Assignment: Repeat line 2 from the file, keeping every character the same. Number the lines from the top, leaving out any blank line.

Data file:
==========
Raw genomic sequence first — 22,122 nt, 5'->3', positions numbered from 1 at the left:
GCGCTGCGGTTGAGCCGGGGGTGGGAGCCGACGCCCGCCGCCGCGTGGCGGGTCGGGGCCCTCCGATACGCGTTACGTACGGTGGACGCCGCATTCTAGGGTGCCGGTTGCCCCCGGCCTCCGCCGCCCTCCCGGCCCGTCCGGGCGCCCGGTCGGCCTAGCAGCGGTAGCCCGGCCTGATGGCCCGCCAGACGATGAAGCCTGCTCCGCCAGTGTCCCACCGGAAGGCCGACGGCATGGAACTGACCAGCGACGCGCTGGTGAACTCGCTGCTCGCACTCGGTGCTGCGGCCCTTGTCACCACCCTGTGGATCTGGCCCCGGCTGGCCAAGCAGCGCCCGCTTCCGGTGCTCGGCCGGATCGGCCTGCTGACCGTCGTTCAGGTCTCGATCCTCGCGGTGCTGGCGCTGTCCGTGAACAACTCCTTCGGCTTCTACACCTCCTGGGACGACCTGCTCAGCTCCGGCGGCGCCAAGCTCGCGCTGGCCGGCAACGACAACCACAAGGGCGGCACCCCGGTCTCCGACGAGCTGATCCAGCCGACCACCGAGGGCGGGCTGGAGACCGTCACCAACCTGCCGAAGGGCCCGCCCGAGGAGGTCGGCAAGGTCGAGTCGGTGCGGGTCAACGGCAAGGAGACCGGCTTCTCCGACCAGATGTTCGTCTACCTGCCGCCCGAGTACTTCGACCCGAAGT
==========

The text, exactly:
GCGCTGCGGTTGAGCCGGGGGTGGGAGCCGACGCCCGCCGCCGCGTGGCGGGTCGGGGCCCTCCGATACGCGTTACGTACGGTGGACGCCGCATTCTAGGGTGCCGGTTGCCCCCGGCCTCCGCCGCCCTCCCGGCCCGTCCGGGCGCCCGGTCGGCCTAGCAGCGGTAGCCCGGCCTGATGGCCCGCCAGACGATGAAGCCTGCTCCGCCAGTGTCCCACCGGAAGGCCGACGGCATGGAACTGACCAGCGACGCGCTGGTGAACTCGCTGCTCGCACTCGGTGCTGCGGCCCTTGTCACCACCCTGTGGATCTGGCCCCGGCTGGCCAAGCAGCGCCCGCTTCCGGTGCTCGGCCGGATCGGCCTGCTGACCGTCGTTCAGGTCTCGATCCTCGCGGTGCTGGCGCTGTCCGTGAACAACTCCTTCGGCTTCTACACCTCCTGGGACGACCTGCTCAGCTCCGGCGGCGCCAAGCTCGCGCTGGCCGGCAACGACAACCACAAGGGCGGCACCCCGGTCTCCGACGAGCTGATCCAGCCGACCACCGAGGGCGGGCTGGAGACCGTCACCAACCTGCCGAAGGGCCCGCCCGAGGAGGTCGGCAAGGTCGAGTCGGTGCGGGTCAACGGCAAGGAGACCGGCTTCTCCGACCAGATGTTCGTCTACCTGCCGCCCGAGTACTTCGACCCGAAGT